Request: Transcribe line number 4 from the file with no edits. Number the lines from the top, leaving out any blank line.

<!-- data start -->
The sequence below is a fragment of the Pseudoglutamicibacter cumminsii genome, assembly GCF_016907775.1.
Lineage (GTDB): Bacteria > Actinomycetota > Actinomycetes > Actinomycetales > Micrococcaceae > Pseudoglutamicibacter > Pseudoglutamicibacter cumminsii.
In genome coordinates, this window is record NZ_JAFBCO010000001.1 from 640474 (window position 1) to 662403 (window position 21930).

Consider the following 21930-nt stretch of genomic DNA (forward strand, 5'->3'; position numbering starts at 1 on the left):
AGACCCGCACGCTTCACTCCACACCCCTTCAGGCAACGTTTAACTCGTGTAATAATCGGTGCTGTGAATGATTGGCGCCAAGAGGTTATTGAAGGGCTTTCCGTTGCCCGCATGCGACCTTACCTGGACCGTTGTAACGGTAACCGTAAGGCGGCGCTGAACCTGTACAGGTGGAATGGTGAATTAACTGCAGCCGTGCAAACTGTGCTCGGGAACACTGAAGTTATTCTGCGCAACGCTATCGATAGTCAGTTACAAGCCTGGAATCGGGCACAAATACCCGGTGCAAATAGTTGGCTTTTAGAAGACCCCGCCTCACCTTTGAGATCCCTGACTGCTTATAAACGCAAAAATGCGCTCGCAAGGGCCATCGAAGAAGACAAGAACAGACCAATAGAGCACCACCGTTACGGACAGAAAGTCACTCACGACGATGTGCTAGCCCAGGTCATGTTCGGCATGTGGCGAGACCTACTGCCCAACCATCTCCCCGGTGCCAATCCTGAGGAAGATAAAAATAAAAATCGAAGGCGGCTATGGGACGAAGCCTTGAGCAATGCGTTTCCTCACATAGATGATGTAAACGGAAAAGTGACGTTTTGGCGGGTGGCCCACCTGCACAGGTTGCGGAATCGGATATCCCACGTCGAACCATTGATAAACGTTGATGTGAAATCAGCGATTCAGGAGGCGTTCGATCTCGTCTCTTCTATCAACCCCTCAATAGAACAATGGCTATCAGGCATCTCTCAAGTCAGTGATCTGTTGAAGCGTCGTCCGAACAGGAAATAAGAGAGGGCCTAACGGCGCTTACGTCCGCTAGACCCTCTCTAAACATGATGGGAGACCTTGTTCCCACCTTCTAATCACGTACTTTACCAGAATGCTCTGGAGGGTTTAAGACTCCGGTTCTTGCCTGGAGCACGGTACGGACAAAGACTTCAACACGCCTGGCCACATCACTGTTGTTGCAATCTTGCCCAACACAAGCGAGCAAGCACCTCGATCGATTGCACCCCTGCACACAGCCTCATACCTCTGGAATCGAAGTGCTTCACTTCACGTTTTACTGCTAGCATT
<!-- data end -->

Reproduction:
Consider the following 21930-nt stretch of genomic DNA (forward strand, 5'->3'; position numbering starts at 1 on the left):